Many of the above stamps are worth considerably more with cancel than unused. Forged cancels exist.

Genuine cancel?:

Forged cancel:

(Forged cancel)


Primitive forgeries of the 4 1/2 p stamp, left in goldcolour (uncancelled) and right in brown (cancelled). There are still traces of a printed perforation visible. This forgery can also be found in the catalogue of Placido Ramon de Torres "Album Illustrado para Sellos de Correo" of 1879 (information passed to me thanks to Gerhard Lang, 2016) on page 223.

In this forgery of the 3 p blue stamp, the "T" of "POSTAGE" is almost placed on top of the "P" of "PENCE"; in the genuine stamps the "T" is placed well in front of the "P". This might be an Oneglia product. He forged the 2 p, 3 p, and the 6 p with perforation 9.

6 p green forgeries. The letters are all slightly different from the genuine ones. For example the "DW" of "EDWARD". This might be an Oneglia product.

Another primitive forgery of th 3 p value

A Birmingham forgery of the 4 c value, the design enters the value label on top of the "OU" of "FOUR" and "EN" of "CENTS". These forgeries were apparently made by A.Scott & Co of Birmingham (often using the alias C.B.Post Office Birmingham) See: http://fipliterature.org/biographies.PDF and http://stamps.org/userfiles/file/library/TedescoIndex.pdf.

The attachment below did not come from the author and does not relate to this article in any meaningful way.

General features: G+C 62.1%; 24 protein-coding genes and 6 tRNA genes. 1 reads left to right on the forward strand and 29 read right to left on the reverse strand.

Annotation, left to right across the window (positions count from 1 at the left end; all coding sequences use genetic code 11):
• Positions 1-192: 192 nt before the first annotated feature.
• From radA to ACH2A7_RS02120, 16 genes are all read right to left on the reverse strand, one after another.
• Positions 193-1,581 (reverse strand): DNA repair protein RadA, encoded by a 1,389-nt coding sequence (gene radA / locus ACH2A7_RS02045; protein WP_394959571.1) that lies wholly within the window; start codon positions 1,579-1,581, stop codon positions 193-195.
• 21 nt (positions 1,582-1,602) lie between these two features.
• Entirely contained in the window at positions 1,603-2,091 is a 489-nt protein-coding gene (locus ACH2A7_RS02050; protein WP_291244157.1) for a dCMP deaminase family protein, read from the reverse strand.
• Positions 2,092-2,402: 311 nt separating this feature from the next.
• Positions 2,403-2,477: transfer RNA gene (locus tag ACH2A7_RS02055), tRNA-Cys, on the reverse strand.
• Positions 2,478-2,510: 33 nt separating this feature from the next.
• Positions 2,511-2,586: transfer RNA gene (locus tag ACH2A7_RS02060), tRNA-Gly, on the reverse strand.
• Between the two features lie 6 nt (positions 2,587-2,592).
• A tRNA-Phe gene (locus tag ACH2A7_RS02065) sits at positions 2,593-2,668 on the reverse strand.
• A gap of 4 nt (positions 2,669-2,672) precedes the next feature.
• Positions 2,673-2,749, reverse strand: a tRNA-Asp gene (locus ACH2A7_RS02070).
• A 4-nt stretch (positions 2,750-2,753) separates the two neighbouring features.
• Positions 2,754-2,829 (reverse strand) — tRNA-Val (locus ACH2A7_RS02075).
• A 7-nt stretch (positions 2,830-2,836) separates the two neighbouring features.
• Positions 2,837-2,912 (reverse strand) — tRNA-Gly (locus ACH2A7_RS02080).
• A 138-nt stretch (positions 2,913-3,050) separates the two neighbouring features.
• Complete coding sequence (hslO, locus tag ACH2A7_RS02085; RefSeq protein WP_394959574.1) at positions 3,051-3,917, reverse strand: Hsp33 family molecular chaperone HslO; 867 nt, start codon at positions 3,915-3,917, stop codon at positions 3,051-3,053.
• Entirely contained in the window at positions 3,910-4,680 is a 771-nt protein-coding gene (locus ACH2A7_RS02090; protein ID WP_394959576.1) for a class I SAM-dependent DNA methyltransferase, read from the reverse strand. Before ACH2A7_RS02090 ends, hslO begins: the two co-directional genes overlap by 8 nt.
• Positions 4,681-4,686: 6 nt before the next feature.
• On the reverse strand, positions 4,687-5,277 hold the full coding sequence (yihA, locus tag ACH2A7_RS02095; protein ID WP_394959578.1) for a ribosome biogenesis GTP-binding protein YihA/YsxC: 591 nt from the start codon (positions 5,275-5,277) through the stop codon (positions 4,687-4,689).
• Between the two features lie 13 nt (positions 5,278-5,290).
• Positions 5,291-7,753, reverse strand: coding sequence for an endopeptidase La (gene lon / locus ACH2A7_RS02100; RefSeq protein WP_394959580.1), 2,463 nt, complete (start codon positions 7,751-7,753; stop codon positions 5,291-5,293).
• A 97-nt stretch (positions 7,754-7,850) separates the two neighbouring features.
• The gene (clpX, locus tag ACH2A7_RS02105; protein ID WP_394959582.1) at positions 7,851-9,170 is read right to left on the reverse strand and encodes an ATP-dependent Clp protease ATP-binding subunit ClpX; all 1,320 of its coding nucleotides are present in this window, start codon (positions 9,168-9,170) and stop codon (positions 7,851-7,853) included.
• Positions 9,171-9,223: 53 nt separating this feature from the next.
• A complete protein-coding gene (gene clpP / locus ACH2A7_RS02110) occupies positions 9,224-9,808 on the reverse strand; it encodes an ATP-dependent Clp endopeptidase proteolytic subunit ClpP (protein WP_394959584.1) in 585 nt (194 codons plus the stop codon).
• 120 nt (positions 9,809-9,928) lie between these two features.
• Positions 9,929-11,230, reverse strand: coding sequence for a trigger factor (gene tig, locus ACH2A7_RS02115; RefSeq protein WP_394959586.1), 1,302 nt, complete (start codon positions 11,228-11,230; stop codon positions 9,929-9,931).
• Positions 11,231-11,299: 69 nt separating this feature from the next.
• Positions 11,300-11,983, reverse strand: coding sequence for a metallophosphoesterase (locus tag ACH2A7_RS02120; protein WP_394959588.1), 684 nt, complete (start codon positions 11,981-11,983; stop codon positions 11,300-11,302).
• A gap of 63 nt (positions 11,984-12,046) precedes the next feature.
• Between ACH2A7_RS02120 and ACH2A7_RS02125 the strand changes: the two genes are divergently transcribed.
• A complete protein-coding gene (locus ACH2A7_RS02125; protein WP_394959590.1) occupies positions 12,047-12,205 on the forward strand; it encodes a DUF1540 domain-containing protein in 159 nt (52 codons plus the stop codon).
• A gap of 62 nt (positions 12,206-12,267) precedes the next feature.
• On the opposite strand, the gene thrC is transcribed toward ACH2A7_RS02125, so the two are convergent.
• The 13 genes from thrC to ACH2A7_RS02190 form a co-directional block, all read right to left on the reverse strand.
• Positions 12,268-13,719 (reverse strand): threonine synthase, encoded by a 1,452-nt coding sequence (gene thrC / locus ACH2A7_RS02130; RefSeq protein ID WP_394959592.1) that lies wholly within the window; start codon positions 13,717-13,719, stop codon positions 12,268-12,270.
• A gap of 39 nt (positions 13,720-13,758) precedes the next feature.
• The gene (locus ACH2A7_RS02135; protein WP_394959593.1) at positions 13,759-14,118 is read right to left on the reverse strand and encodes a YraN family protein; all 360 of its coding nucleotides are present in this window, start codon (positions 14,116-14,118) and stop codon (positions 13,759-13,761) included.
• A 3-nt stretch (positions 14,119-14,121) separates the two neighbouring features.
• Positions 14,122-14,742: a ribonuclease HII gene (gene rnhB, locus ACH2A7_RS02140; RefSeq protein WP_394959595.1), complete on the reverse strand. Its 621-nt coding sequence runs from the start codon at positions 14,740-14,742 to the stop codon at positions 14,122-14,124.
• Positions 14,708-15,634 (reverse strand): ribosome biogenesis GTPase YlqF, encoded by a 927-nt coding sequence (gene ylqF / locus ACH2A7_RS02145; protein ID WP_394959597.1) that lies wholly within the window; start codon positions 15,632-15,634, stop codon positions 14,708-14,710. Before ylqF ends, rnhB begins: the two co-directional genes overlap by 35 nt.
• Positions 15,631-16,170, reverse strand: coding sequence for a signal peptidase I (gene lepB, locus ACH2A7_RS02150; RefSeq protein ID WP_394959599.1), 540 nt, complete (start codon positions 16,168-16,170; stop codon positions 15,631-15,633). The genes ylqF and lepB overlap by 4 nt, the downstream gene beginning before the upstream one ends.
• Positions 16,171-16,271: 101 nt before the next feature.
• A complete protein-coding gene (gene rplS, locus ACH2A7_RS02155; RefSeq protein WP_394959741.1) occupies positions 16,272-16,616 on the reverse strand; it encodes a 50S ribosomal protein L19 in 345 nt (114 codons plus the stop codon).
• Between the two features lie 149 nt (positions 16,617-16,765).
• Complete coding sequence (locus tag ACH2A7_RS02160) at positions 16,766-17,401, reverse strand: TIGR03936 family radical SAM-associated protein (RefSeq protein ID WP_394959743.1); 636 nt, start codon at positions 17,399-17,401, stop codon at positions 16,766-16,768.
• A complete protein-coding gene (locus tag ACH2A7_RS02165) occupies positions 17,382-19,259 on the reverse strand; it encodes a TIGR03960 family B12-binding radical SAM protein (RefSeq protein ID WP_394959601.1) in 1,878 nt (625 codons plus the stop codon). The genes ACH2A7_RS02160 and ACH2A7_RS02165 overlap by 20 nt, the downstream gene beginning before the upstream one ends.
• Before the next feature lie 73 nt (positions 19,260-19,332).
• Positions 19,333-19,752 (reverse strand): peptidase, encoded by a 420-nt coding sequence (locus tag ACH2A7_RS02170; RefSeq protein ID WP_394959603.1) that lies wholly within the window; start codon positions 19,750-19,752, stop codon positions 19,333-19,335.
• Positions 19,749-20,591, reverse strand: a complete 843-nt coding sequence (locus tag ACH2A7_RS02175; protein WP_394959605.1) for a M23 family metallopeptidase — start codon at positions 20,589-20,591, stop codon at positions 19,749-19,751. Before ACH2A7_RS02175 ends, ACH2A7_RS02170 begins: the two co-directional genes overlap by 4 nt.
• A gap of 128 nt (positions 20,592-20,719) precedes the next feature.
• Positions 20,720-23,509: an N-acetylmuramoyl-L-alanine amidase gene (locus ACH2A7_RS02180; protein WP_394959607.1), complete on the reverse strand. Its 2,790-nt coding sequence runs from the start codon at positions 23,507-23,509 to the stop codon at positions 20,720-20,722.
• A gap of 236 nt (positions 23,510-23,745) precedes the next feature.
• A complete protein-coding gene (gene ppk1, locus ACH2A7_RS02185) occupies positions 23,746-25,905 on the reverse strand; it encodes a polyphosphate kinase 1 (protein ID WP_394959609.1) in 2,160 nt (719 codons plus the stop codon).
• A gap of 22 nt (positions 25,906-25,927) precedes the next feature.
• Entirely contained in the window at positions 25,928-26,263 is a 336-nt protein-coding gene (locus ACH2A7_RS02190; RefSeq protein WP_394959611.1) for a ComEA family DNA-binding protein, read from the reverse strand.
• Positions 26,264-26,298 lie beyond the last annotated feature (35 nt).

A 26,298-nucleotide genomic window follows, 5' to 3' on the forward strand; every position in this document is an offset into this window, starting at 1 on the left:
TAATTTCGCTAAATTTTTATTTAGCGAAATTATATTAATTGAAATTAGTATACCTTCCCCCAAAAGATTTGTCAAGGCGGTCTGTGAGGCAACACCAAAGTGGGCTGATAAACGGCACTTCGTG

The following text was found in 'The Stamp Collector's Magazine' Vol X, page 138, 1872 (is this the above 4 c Birmingham forgery?):
We have to warn all our readers—more experienced collectors, equally with beginners —against a most dangerous forgery of the above-mentioned stamp, in which the design, in all its principal points, is most carefully imitated, and there is so slight a difference in shade as to render comparison with a genuine stamp necessary for detection. The most noticeable points of variation between the forgery and the genuine stamp are as follows :

1.— The crown of the head of the portrait does not touch, the frame. There is a plainly visible space between it and the frame, along the whole length.